Father’s Day has a healthier meaning

Next week we kick-off National Men’s Health Week. Today’s blog comes from the Centers for Disease Control and Prevention as a teaser for next week.

 

Pfc. Vonnelliot K. Mitchell, 19, a small arms repair technician with Combat Logistics Regiment 17, 1st Marine Logistics Group, from Tacoma, Wash., is examined during sick-call hours at the CLR-17 Regimental Aid Station at Camp Pendleton, Calif. June 17. The corpsmen care for approximately 60 to 100 people a day.

National Men’s Health Week is celebrated each year the week leading up to and including Father’s Day, which is June 11-17, 2012. During this week, individuals, families, communities, and others work to heighten the awareness of preventable health problems, promote healthy living, and encourage early detection and treatment of disease among men and boys.

What Men Can Do

  • Lead by example. Be smoke-free, prevent injuries, and eat healthy.
  • Wear Blue:Choose a day that works for you, your group or team and wear blue to raise awareness about men’s health. Encourage others to wear blue.
  • Wear Blue to remind men of the importance of staying healthy.
  • Wear Blue and become part of a national health movement.
  • Find health providers which have weekend and evening appointments or have offices conveniently located close to home or work.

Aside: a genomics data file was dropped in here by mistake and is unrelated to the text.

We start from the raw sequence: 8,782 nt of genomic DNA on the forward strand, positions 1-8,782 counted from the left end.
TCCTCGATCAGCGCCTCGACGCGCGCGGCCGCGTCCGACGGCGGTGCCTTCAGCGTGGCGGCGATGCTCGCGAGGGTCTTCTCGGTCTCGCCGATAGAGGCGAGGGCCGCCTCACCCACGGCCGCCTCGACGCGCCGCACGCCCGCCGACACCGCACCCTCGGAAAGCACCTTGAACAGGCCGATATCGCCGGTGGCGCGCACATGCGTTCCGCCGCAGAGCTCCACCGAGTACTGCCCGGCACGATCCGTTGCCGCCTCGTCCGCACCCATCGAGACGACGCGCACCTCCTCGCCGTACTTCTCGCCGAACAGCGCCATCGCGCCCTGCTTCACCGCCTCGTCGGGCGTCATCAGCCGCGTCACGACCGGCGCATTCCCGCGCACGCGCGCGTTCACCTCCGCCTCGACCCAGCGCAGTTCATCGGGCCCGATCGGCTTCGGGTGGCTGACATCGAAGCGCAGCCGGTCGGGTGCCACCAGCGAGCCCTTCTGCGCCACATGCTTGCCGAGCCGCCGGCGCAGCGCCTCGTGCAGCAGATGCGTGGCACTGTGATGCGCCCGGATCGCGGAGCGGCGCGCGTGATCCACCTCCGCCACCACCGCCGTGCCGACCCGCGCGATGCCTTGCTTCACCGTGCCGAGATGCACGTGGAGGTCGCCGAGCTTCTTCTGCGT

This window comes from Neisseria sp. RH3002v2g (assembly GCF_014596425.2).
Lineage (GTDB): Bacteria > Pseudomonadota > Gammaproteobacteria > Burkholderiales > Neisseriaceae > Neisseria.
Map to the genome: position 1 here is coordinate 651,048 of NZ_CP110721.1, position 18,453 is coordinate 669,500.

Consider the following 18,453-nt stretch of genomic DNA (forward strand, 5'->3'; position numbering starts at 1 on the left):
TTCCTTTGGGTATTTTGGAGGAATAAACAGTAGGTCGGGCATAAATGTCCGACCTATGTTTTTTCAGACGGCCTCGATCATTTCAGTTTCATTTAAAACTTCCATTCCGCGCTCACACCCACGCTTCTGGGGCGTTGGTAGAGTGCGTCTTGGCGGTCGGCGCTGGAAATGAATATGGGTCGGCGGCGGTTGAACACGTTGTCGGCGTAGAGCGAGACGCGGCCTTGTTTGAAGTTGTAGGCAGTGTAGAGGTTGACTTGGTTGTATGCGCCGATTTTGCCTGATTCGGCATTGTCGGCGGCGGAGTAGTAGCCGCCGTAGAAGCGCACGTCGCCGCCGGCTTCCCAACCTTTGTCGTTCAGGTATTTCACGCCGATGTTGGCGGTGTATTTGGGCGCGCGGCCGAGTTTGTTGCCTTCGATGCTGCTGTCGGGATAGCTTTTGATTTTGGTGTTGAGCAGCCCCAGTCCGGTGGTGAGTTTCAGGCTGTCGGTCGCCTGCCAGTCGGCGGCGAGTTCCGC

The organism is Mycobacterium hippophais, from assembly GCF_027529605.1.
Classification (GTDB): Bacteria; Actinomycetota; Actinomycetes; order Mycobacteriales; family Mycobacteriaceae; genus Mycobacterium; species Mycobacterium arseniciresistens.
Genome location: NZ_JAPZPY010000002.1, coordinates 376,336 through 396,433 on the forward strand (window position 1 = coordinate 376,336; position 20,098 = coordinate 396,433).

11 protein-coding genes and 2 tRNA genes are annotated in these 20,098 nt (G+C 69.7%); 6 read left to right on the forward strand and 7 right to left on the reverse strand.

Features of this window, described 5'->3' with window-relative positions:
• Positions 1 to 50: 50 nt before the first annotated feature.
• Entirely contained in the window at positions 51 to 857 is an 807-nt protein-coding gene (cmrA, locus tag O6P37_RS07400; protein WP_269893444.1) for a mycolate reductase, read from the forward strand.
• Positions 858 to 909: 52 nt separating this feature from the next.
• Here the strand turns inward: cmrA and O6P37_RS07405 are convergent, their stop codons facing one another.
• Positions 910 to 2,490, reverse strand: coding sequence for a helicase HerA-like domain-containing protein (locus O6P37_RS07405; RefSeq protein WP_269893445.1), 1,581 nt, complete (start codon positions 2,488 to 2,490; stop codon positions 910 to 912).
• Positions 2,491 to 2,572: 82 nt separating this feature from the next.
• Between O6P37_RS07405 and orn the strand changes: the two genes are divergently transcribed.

• Stay up on the latest about men’s health at CDC by signing up for email updates in the top right corner of the Men’s Health website.

What Communities and/or Organization Can Do

  • Hold an educational event or presentation about men’s health issues, healthy living, and health care.
  • Plan a men’s health fair and be sure to cover topics such as heart health, injury prevention, cancer, and workplace safety. Check out Tips for Planning Health Events.
  • Encourage men to celebrate Men’s Health Week by seeing a doctor about annoying health problems or getting a thorough check-up.
  • Encourage the men and boys in your life to live a healthy lifestyle and seek regular medical care and early treatment for disease and injury.

What Women Can Do

  • Point out the connection between good health, physical, and mental performance in sports, work stamina, etc.
  • Encourage the men in your life to live a healthy lifestyle and get medical attention when needed.
  • Recruit male friends or relatives with good health habits to help reinforce lifestyle messages.
  • Point out the connection between good health and good physical, and mental performance in sports, work stamina, etc.
  • Remind him that his children will be influenced by the example he sets when forming life-long health habits.
  • Agree on an exercise routine that involves, and is enjoyable to, the both of you. If necessary, make the exercise out to be something for you that you need his support for even if it’s primarily for his own benefit.